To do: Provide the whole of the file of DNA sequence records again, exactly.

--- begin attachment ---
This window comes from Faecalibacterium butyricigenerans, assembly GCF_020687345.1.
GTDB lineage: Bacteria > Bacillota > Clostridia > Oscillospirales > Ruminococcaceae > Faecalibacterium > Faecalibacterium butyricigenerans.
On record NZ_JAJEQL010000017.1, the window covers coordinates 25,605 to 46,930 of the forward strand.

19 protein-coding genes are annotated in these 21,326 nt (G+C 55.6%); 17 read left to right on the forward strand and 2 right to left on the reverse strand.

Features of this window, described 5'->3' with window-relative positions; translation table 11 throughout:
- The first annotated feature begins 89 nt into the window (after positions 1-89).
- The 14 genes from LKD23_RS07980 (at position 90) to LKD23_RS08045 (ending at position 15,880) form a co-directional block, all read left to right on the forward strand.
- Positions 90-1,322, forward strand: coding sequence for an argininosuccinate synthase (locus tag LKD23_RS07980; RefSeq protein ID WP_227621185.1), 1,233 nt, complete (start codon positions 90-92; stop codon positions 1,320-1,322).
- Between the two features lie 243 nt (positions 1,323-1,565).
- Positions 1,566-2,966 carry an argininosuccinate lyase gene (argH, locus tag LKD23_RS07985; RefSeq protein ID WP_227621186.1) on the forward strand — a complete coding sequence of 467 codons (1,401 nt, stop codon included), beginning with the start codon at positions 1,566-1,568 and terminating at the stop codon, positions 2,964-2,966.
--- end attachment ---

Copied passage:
This window comes from Faecalibacterium butyricigenerans, assembly GCF_020687345.1.
GTDB lineage: Bacteria > Bacillota > Clostridia > Oscillospirales > Ruminococcaceae > Faecalibacterium > Faecalibacterium butyricigenerans.
On record NZ_JAJEQL010000017.1, the window covers coordinates 25,605 to 46,930 of the forward strand.

19 protein-coding genes are annotated in these 21,326 nt (G+C 55.6%); 17 read left to right on the forward strand and 2 right to left on the reverse strand.

Features of this window, described 5'->3' with window-relative positions; translation table 11 throughout:
- The first annotated feature begins 89 nt into the window (after positions 1-89).
- The 14 genes from LKD23_RS07980 (at position 90) to LKD23_RS08045 (ending at position 15,880) form a co-directional block, all read left to right on the forward strand.
- Positions 90-1,322, forward strand: coding sequence for an argininosuccinate synthase (locus tag LKD23_RS07980; RefSeq protein ID WP_227621185.1), 1,233 nt, complete (start codon positions 90-92; stop codon positions 1,320-1,322).
- Between the two features lie 243 nt (positions 1,323-1,565).
- Positions 1,566-2,966 carry an argininosuccinate lyase gene (argH, locus tag LKD23_RS07985; RefSeq protein ID WP_227621186.1) on the forward strand — a complete coding sequence of 467 codons (1,401 nt, stop codon included), beginning with the start codon at positions 1,566-1,568 and terminating at the stop codon, positions 2,964-2,966.